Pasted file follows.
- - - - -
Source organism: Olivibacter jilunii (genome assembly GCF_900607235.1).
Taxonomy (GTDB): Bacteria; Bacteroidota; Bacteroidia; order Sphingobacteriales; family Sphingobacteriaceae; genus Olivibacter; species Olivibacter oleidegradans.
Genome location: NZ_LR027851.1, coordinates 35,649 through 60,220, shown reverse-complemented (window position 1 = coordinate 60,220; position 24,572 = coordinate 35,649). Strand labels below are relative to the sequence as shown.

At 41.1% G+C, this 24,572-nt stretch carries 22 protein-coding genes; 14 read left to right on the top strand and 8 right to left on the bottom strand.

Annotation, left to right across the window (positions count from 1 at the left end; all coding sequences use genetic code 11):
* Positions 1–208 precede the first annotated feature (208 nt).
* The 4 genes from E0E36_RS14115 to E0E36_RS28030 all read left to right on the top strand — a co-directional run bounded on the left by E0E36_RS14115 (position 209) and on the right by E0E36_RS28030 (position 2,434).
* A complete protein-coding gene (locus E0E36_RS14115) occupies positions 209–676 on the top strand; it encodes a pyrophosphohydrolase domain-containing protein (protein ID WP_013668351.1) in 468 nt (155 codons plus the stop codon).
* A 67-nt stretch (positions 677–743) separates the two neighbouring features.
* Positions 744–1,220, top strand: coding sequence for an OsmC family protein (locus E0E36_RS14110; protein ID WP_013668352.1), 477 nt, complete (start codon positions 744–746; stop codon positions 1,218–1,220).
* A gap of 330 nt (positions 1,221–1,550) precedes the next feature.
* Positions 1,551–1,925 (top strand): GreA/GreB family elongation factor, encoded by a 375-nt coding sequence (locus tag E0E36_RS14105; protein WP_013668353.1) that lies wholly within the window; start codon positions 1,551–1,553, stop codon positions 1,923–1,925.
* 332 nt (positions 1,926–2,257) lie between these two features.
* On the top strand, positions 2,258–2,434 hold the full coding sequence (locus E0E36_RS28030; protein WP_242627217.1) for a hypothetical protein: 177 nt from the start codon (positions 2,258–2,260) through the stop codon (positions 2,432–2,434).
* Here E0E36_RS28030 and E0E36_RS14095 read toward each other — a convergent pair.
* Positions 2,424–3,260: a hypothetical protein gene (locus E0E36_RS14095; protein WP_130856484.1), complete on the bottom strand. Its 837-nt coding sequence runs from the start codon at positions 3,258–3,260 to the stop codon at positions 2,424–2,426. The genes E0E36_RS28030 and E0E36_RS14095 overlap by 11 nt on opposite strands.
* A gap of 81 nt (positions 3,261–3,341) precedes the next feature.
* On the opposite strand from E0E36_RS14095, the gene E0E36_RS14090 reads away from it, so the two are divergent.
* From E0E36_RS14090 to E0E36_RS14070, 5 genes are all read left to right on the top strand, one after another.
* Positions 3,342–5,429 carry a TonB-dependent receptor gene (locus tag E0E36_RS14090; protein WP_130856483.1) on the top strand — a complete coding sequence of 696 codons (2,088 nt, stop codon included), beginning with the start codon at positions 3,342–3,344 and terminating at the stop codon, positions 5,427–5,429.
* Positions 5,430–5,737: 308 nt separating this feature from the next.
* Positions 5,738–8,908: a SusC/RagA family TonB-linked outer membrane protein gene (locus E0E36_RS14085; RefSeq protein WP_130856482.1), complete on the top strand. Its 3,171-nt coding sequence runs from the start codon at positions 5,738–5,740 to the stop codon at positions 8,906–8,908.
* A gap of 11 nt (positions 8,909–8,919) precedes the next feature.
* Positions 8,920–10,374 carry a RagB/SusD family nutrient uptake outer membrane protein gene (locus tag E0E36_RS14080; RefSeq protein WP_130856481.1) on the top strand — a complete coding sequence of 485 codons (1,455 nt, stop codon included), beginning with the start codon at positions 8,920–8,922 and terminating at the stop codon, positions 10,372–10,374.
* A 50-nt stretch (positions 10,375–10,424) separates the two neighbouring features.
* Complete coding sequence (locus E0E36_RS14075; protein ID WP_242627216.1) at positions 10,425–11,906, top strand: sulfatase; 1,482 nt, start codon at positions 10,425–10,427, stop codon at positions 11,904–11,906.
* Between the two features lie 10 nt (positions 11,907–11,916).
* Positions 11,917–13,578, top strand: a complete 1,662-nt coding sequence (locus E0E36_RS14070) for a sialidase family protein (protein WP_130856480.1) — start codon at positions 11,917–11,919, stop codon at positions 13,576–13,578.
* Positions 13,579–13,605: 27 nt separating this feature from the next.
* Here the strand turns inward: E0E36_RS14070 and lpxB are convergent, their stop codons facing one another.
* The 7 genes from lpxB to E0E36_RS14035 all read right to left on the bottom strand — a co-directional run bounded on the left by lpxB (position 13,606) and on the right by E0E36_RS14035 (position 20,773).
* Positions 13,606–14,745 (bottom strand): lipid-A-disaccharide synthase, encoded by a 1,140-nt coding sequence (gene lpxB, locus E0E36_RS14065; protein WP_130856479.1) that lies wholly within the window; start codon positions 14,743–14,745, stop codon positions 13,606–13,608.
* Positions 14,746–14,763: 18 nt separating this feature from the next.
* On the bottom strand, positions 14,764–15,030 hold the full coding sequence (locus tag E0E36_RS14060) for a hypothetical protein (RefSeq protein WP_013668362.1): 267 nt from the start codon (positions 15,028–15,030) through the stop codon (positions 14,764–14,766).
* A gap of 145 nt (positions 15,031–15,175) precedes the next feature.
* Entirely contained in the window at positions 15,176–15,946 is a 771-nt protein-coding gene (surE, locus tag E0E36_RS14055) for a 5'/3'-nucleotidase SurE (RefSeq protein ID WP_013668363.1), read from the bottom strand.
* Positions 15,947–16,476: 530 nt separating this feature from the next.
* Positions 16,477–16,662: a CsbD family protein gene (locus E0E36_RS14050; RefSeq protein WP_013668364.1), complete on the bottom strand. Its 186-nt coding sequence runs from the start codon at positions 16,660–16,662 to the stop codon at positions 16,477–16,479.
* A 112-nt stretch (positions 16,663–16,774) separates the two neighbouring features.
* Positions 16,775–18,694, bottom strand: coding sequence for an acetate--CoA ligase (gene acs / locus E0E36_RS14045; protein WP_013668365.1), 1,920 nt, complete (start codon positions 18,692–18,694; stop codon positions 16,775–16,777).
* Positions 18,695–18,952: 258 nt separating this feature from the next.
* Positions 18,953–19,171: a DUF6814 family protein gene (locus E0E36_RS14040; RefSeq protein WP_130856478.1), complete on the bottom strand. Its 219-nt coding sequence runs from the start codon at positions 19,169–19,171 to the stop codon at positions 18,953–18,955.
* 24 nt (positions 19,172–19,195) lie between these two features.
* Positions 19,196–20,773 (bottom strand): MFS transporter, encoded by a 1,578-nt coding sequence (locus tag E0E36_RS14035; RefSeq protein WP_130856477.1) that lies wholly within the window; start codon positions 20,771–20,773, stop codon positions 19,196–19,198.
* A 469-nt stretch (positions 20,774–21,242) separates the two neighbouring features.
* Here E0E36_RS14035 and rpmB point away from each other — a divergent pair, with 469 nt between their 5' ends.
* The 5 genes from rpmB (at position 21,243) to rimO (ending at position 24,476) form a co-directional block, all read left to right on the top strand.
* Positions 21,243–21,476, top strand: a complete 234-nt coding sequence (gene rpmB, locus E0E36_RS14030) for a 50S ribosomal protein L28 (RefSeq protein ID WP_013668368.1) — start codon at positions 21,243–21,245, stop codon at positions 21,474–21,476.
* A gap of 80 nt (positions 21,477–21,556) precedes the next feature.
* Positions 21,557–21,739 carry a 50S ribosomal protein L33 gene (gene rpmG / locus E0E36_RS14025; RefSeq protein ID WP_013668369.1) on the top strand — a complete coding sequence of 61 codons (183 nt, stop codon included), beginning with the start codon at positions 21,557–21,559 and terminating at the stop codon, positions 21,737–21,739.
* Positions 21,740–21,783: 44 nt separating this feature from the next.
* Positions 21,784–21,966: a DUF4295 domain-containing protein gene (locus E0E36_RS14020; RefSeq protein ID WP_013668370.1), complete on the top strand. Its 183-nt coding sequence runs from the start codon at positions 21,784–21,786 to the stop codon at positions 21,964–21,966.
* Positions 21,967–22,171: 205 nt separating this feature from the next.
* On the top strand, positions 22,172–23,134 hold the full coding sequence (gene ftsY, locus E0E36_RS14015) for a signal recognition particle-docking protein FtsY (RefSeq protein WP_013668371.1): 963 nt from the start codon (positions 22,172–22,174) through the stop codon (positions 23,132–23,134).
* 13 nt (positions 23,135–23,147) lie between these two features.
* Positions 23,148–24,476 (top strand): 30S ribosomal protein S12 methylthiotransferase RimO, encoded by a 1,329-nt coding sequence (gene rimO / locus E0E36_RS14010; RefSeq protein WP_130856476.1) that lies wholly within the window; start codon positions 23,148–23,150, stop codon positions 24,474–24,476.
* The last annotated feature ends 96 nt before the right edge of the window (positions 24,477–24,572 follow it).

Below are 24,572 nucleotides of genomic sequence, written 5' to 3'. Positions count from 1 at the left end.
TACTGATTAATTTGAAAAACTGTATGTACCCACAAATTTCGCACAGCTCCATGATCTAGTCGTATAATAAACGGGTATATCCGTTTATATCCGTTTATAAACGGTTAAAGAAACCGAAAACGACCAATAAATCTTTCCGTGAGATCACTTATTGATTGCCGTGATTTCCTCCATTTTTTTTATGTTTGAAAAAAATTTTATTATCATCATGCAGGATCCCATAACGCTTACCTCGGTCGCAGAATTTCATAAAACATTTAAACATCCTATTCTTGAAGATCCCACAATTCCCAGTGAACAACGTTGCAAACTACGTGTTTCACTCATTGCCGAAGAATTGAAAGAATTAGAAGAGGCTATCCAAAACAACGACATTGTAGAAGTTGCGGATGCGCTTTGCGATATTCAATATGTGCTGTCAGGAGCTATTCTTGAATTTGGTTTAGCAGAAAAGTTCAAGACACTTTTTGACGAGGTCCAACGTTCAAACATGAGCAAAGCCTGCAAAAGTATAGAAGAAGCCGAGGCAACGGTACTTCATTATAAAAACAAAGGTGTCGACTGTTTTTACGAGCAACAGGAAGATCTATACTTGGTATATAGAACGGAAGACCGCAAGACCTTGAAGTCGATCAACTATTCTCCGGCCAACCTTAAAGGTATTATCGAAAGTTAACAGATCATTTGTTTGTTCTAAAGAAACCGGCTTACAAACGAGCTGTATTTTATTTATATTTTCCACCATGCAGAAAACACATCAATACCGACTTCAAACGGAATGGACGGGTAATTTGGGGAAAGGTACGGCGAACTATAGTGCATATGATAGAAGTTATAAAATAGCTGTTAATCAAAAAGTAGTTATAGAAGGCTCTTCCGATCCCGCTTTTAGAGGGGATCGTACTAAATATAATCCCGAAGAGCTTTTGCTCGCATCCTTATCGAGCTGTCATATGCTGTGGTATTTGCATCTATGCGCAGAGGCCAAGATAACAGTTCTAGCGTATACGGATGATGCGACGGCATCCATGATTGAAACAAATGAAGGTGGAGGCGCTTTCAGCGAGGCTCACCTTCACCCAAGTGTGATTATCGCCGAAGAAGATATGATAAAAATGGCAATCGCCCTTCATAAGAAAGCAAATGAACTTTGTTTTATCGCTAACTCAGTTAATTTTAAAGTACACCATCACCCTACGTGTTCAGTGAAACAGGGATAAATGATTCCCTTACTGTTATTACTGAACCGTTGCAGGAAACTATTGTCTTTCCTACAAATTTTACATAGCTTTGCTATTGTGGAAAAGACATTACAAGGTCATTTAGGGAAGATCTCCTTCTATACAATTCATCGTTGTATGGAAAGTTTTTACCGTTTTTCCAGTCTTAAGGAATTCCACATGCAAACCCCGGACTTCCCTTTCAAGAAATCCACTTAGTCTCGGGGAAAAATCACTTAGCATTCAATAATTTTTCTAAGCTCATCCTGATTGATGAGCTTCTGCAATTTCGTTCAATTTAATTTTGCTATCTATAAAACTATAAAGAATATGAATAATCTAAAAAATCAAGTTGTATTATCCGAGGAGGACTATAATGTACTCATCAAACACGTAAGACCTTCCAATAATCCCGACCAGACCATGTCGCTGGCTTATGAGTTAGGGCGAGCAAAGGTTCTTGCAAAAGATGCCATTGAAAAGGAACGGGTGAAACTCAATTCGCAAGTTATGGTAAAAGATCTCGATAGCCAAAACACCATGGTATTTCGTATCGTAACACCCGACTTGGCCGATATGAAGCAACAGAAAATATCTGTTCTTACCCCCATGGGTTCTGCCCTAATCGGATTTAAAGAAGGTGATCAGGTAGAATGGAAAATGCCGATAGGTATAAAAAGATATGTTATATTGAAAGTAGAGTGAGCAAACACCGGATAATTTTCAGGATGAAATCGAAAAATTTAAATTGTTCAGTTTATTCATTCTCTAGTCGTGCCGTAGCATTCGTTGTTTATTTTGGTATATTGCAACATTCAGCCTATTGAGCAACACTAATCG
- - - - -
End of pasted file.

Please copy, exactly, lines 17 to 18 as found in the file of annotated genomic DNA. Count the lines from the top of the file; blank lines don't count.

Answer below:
* A gap of 81 nt (positions 3,261–3,341) precedes the next feature.
* On the opposite strand from E0E36_RS14095, the gene E0E36_RS14090 reads away from it, so the two are divergent.